Alex Massie

What price books?

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Megan hails Amazon's e-reader, the Kindle* and makes a pretty persuasive case. But what happens when you lose or break your Kindle? Does that mean you've lost your library too? James Joyner is not quite so convinced and complains:

And the fact that e-books are still priced at 50-80 percent the sticker price of the hardcover books strikes me as outrageous, given that the cost of materials, production, transport, and so forth have gone away and one doesn’t end up with a nice objet d’art for one’s shelves.

Not so fast! Authors have to get paid too! Now if every book were sold electronically I doubt you would see much of a price drop for consumers - at least not in the case of still-in-print and copyright material. e-books should, theoretically, be excellent for out-of-copyright classics since these books can be sold for, well, practically nothing (or even given away) while costing no more to carry around than, well, any other book. Equally, some readers may find it easier to make it to the end of the great classics since they may not actually be able to see how many pages they have to go before completing the task.

So, good news for the classics? Perhaps so. But not necessarily bad news for writers either. In fact, the Kindle - and its competitor products - might prove a boon to writers. Readers generally vastly over-estimate how much an author receives from a book sale. Suppose, for instance, that a customer pays £10 for a book in Borders or Waterstones. Well, the author ain't going to see much of that. To begin with, the major chains routinely insist upon a 50% discount. So the publisher is only receiving £5. The author may, if he's lucky, receive 10% of that. But only once all other costs have been met: ie, printing, distribution, marketing, emplyoment costs and so on. Oh, and the author's advance. All this being the case, it's not a great surprise that most books fail to cover their advances (of which the author only receives 85% before tax, anyway since he needs, quite properly, to pay his agent something too).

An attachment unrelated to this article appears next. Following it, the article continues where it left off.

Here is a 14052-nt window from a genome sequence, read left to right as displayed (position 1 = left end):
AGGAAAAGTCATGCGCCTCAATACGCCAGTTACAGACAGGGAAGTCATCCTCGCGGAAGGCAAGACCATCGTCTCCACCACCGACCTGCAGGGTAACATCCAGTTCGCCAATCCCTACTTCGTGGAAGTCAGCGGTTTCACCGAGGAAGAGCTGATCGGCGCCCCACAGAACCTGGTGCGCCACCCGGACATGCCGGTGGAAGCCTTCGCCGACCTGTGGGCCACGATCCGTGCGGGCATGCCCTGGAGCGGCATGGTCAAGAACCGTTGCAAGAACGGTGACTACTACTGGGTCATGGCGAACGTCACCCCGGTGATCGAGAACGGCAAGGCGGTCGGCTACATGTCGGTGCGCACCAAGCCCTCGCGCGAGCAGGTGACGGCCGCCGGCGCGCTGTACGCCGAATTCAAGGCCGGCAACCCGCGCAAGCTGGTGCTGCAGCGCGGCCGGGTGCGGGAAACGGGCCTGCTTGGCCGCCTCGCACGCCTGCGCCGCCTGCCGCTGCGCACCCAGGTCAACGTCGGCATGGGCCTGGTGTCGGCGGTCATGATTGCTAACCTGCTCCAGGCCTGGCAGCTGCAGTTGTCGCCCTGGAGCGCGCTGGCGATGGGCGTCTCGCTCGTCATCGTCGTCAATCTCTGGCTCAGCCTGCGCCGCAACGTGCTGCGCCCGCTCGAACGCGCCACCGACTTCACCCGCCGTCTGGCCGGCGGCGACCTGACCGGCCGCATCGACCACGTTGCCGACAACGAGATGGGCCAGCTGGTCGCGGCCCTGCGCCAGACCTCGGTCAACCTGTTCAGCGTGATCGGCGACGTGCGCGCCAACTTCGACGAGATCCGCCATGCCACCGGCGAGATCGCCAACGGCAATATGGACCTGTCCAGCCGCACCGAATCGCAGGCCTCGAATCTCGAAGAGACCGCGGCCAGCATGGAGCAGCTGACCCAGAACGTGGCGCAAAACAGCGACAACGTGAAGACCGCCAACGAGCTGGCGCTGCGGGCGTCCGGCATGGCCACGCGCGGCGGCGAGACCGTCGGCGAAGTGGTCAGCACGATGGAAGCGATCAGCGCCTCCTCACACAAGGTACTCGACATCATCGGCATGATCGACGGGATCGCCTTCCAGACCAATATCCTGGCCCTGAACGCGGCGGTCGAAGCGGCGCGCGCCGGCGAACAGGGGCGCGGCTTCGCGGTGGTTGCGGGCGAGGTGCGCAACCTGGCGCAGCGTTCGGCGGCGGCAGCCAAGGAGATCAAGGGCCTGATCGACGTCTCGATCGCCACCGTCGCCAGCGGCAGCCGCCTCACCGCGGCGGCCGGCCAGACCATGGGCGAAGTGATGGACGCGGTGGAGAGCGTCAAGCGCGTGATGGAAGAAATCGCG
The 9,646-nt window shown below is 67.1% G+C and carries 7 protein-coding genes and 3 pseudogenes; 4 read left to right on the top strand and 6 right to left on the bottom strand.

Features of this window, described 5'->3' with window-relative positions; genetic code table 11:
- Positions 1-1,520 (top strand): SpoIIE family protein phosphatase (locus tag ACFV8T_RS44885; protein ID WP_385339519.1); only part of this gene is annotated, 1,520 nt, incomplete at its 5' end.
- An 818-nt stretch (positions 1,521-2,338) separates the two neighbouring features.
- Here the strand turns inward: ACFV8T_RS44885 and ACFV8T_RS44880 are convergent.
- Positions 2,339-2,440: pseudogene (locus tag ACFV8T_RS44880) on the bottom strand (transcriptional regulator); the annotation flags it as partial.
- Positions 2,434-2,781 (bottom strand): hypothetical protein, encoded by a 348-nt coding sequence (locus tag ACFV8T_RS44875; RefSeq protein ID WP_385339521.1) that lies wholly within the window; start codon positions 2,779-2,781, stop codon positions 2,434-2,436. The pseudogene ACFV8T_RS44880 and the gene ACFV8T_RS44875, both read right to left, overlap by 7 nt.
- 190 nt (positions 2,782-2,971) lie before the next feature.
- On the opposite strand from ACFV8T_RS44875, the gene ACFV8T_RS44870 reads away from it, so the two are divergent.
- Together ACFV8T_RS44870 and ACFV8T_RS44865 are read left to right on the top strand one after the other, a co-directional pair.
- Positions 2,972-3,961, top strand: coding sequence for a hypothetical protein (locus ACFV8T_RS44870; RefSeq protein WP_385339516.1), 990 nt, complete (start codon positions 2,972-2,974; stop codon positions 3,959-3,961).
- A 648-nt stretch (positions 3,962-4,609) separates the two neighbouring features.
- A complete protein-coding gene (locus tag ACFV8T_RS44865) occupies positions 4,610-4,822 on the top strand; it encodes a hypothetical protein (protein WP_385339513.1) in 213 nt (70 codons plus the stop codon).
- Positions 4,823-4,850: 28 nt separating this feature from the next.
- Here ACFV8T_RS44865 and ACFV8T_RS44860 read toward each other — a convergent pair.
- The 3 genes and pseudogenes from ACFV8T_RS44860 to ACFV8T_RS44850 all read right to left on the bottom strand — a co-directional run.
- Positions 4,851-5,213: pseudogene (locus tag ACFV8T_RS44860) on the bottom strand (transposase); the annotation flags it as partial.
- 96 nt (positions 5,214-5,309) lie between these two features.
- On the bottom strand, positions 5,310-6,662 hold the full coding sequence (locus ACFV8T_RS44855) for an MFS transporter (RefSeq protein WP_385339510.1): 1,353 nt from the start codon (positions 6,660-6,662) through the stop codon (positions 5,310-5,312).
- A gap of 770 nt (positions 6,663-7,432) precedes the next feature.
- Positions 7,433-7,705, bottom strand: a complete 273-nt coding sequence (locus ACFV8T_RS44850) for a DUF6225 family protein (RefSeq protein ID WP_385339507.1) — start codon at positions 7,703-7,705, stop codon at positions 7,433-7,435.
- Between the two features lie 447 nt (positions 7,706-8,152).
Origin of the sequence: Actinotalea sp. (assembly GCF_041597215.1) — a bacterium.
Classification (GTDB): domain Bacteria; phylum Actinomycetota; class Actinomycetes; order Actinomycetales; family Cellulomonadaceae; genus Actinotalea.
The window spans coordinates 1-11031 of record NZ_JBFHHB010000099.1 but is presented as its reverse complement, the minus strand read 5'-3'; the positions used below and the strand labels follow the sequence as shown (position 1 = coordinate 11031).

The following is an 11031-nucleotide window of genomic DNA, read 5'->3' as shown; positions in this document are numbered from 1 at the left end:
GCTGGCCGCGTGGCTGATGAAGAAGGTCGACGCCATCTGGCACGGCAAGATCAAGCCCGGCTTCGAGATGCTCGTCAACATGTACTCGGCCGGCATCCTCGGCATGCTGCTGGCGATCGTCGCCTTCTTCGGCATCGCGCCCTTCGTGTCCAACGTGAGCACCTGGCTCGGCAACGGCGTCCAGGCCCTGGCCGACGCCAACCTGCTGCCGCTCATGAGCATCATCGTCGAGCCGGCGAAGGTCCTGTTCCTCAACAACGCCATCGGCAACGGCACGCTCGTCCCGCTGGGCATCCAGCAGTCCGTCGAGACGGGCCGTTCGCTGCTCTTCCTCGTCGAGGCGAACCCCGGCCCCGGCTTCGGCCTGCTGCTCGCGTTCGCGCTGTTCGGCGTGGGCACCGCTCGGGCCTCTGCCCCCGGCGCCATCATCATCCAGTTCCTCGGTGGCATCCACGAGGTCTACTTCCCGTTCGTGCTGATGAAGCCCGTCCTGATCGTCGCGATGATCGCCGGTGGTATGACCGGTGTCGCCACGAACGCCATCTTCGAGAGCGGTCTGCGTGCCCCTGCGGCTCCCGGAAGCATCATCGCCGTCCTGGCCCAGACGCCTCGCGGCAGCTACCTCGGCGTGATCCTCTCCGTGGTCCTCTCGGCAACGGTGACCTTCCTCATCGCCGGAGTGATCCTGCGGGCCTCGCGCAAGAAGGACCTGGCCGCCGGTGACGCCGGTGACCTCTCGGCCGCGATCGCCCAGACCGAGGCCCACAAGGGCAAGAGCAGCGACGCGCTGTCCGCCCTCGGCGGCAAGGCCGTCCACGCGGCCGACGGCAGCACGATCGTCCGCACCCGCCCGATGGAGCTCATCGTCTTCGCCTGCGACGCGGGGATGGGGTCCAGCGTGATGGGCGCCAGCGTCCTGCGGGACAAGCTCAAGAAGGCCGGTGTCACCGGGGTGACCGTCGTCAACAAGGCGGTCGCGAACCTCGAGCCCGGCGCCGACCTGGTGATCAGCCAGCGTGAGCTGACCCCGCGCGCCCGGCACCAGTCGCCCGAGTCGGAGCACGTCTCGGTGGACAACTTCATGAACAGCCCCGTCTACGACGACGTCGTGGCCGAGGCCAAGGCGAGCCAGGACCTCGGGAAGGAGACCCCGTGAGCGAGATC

On the one hand you could say that publishers are being generous to authors; on the other you could argue that this helps publishers since if it weren't the case that a few popular successes subsidise all other production publishers might have to be more creative, hard-working and innovative in terms of actually pushing and selling and marketing books. As the system currently stands, authors can do well if their book is a surprise best-seller, but publishers do disproportionately better still.

As it is the person who does the most work - the author - receives the least, and final, reward.

The Kindle could, at least theoretically, change that if authors begin to sell directly. I don't quite know how this would work, but you can at least envision a future in which it is publishers who are squeezed as authors are able to sell directly  - or via Amazon and so on - to the public who'll download their books onto their e-readers.

Now you might say that this might not be great news for writers whose books don't earn back their advances, but again it's not clear how much this failure is their fault at present and how much represents the failure to find the market in the first place, let alone build it.

And how much is expensive anyway? Would you be willing to pay £5 for an e-version of a book if you knew that 80% of that money was going to the fellow who actually spent a year writing the book? That doesn't seem very unreasonable to me now, does it?

*Weird name: or do they mean to suggest that the Kindle is actually some kind of book-destroyer like, er, fire?

Written byAlex Massie

Alex Massie is Scotland Editor of The Spectator. He also writes a column for The Times and is a regular contributor to the Scottish Daily Mail, The Scotsman and other publications.

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